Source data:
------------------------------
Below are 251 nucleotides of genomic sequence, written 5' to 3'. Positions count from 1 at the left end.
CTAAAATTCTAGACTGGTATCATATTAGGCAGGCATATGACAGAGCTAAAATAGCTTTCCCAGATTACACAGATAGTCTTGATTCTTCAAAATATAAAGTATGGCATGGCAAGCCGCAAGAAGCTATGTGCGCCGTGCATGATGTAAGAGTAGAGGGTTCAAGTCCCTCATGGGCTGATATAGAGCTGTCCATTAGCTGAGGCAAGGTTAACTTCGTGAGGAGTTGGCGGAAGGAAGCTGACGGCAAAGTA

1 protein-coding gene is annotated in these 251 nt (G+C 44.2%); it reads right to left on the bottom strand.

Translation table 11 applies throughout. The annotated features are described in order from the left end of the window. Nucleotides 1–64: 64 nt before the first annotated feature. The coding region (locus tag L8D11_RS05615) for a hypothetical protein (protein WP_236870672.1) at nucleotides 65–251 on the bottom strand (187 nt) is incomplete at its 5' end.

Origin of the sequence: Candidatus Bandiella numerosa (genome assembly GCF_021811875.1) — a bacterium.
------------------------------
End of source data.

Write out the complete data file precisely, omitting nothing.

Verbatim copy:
Below are 251 nucleotides of genomic sequence, written 5' to 3'. Positions count from 1 at the left end.
CTAAAATTCTAGACTGGTATCATATTAGGCAGGCATATGACAGAGCTAAAATAGCTTTCCCAGATTACACAGATAGTCTTGATTCTTCAAAATATAAAGTATGGCATGGCAAGCCGCAAGAAGCTATGTGCGCCGTGCATGATGTAAGAGTAGAGGGTTCAAGTCCCTCATGGGCTGATATAGAGCTGTCCATTAGCTGAGGCAAGGTTAACTTCGTGAGGAGTTGGCGGAAGGAAGCTGACGGCAAAGTA

1 protein-coding gene is annotated in these 251 nt (G+C 44.2%); it reads right to left on the bottom strand.

Translation table 11 applies throughout. The annotated features are described in order from the left end of the window. Nucleotides 1–64: 64 nt before the first annotated feature. The coding region (locus tag L8D11_RS05615) for a hypothetical protein (protein WP_236870672.1) at nucleotides 65–251 on the bottom strand (187 nt) is incomplete at its 5' end.

Origin of the sequence: Candidatus Bandiella numerosa (genome assembly GCF_021811875.1) — a bacterium.